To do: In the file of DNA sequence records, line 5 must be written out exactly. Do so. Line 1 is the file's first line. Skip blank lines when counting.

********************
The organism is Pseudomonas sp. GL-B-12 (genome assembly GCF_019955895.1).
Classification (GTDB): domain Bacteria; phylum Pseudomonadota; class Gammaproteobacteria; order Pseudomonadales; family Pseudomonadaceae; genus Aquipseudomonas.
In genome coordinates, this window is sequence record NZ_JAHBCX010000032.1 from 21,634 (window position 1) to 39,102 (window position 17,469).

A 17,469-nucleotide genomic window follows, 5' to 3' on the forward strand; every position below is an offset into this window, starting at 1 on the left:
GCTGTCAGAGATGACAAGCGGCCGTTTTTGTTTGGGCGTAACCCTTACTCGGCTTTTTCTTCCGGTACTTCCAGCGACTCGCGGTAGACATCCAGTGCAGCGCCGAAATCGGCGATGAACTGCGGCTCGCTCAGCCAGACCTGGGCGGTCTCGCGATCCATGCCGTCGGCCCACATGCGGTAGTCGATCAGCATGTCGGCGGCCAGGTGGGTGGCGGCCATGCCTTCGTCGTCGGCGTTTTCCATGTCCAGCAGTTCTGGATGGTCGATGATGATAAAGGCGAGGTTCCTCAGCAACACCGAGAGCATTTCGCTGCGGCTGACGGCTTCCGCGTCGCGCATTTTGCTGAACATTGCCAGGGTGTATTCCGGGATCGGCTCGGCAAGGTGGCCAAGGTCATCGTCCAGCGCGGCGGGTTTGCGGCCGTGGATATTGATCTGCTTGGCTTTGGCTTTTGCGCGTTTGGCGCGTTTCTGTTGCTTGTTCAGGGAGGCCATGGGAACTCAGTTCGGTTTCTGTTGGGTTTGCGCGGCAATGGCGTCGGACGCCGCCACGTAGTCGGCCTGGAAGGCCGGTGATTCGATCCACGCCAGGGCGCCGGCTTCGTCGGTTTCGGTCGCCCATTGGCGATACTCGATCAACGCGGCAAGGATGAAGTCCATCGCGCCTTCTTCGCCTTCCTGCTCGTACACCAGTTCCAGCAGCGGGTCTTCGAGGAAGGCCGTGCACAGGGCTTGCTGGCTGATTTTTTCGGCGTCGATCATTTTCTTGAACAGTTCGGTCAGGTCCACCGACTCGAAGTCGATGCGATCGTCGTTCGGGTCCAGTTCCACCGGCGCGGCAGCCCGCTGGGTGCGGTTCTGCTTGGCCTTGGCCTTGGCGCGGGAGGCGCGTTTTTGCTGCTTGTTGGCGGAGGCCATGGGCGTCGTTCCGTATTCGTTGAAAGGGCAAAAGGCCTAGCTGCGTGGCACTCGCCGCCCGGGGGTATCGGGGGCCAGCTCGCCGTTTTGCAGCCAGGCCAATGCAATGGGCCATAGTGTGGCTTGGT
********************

GCTGTCAGAGATGACAAGCGGCCGTTTTTGTTTGGGCGTAACCCTTACTCGGCTTTTTCTTCCGGTACTTCCAGCGACTCGCGGTAGACATCCAGTGCAGCGCCGAAATCGGCGATGAACTGCGGCTCGCTCAGCCAGACCTGGGCGGTCTCGCGATCCATGCCGTCGGCCCACATGCGGTAGTCGATCAGCATGTCGGCGGCCAGGTGGGTGGCGGCCATGCCTTCGTCGTCGGCGTTTTCCATGTCCAGCAGTTCTGGATGGTCGATGATGATAAAGGCGAGGTTCCTCAGCAACACCGAGAGCATTTCGCTGCGGCTGACGGCTTCCGCGTCGCGCATTTTGCTGAACATTGCCAGGGTGTATTCCGGGATCGGCTCGGCAAGGTGGCCAAGGTCATCGTCCAGCGCGGCGGGTTTGCGGCCGTGGATATTGATCTGCTTGGCTTTGGCTTTTGCGCGTTTGGCGCGTTTCTGTTGCTTGTTCAGGGAGGCCATGGGAACTCAGTTCGGTTTCTGTTGGGTTTGCGCGGCAATGGCGTCGGACGCCGCCACGTAGTCGGCCTGGAAGGCCGGTGATTCGATCCACGCCAGGGCGCCGGCTTCGTCGGTTTCGGTCGCCCATTGGCGATACTCGATCAACGCGGCAAGGATGAAGTCCATCGCGCCTTCTTCGCCTTCCTGCTCGTACACCAGTTCCAGCAGCGGGTCTTCGAGGAAGGCCGTGCACAGGGCTTGCTGGCTGATTTTTTCGGCGTCGATCATTTTCTTGAACAGTTCGGTCAGGTCCACCGACTCGAAGTCGATGCGATCGTCGTTCGGGTCCAGTTCCACCGGCGCGGCAGCCCGCTGGGTGCGGTTCTGCTTGGCCTTGGCCTTGGCGCGGGAGGCGCGTTTTTGCTGCTTGTTGGCGGAGGCCATGGGCGTCGTTCCGTATTCGTTGAAAGGGCAAAAGGCCTAGCTGCGTGGCACTCGCCGCCCGGGGGTATCGGGGGCCAGCTCGCCGTTTTGCAGCCAGGCCAATGCAATGGGCCATAGTGTGGCTTGGT